Oldest Message in a Bottle Ever Found Washes Ashore on German Island
“It’s always a joy when someone finds a message in a bottle,” Marianne Winkler told Amrum News. “Where does it come from, who wrote it and how long has it been traveling on the winds, waves and currents?” That’s the sentiment from Winkler after she discovered a message in a bottle on the German island of Amrum. Little did she know, the bottle had a storied history more than 100 years in the making.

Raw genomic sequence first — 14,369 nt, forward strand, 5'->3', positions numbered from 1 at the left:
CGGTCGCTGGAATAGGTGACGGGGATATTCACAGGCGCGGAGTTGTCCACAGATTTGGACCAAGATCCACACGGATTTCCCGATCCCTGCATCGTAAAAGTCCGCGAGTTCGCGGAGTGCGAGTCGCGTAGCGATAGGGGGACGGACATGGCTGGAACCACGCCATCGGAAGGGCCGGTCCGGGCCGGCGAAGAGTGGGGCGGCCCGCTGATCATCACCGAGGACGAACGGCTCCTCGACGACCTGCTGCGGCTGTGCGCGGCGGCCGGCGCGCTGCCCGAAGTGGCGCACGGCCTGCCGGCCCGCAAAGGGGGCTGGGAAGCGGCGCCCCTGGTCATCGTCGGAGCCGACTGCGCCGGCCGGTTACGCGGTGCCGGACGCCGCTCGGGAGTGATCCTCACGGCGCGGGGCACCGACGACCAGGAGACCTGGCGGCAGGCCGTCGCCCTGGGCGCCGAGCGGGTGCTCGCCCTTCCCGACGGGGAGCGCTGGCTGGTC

The bottle was thrown into the southern North Sea by marine biologist George Parker Bidder on November 30, 1906. Over the course of his life, Bidder tossed over 1,000 bottles into the sea as part of his research on current patterns, The Guardian reported. Inside the bottle was a postcard along with a message written in English, German and Dutch. The postcard asked the finder to fill in the date and the location of the bottle and return it back to Bidder. 108 years, four months and 18 days later, the bottle was in the hands of Winkler. Winkler’s discovery is now considered the oldest message in a bottle ever found. Winkler followed the instructions and sent the postcard to the Marine Biological Association in Plymouth, England. The association wrote a blog for the historic postcard and posted it on Facebook. The message was so old that it came with an outdated currency. “One shilling reward,” the postcard said. For those who aren’t familiar, shillings were a unit of currency used in the United Kingdom, Australia and other British Commonwealth countries in the early 1900s. Shillings haven’t been used in the United Kingdom for over a decade.
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